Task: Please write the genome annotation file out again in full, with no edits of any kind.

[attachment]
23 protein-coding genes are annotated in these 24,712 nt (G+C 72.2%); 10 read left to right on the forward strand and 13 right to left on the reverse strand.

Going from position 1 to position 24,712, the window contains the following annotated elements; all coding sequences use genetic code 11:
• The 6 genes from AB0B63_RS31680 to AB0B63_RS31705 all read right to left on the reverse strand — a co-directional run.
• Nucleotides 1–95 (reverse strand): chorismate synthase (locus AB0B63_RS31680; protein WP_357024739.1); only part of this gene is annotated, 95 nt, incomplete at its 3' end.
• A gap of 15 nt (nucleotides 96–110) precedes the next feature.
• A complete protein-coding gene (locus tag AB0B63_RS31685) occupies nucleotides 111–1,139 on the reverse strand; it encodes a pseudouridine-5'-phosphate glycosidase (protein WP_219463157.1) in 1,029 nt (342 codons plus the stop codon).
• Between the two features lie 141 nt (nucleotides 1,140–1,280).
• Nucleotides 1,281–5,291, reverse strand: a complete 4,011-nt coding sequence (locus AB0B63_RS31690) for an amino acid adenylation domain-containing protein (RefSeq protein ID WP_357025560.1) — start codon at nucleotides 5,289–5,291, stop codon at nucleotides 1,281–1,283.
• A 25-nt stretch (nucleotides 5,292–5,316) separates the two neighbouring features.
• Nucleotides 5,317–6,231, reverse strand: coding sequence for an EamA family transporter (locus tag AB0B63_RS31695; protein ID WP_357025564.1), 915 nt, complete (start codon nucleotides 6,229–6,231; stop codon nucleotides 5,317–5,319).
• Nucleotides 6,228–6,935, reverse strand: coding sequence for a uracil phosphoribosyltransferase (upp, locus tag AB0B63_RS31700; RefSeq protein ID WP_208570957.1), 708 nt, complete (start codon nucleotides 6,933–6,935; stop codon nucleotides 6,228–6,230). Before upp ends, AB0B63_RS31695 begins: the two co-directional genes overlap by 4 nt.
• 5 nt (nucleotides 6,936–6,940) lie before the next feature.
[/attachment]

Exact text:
23 protein-coding genes are annotated in these 24,712 nt (G+C 72.2%); 10 read left to right on the forward strand and 13 right to left on the reverse strand.

Going from position 1 to position 24,712, the window contains the following annotated elements; all coding sequences use genetic code 11:
• The 6 genes from AB0B63_RS31680 to AB0B63_RS31705 all read right to left on the reverse strand — a co-directional run.
• Nucleotides 1–95 (reverse strand): chorismate synthase (locus AB0B63_RS31680; protein WP_357024739.1); only part of this gene is annotated, 95 nt, incomplete at its 3' end.
• A gap of 15 nt (nucleotides 96–110) precedes the next feature.
• A complete protein-coding gene (locus tag AB0B63_RS31685) occupies nucleotides 111–1,139 on the reverse strand; it encodes a pseudouridine-5'-phosphate glycosidase (protein WP_219463157.1) in 1,029 nt (342 codons plus the stop codon).
• Between the two features lie 141 nt (nucleotides 1,140–1,280).
• Nucleotides 1,281–5,291, reverse strand: a complete 4,011-nt coding sequence (locus AB0B63_RS31690) for an amino acid adenylation domain-containing protein (RefSeq protein ID WP_357025560.1) — start codon at nucleotides 5,289–5,291, stop codon at nucleotides 1,281–1,283.
• A 25-nt stretch (nucleotides 5,292–5,316) separates the two neighbouring features.
• Nucleotides 5,317–6,231, reverse strand: coding sequence for an EamA family transporter (locus tag AB0B63_RS31695; protein ID WP_357025564.1), 915 nt, complete (start codon nucleotides 6,229–6,231; stop codon nucleotides 5,317–5,319).
• Nucleotides 6,228–6,935, reverse strand: coding sequence for a uracil phosphoribosyltransferase (upp, locus tag AB0B63_RS31700; RefSeq protein ID WP_208570957.1), 708 nt, complete (start codon nucleotides 6,933–6,935; stop codon nucleotides 6,228–6,230). Before upp ends, AB0B63_RS31695 begins: the two co-directional genes overlap by 4 nt.
• 5 nt (nucleotides 6,936–6,940) lie before the next feature.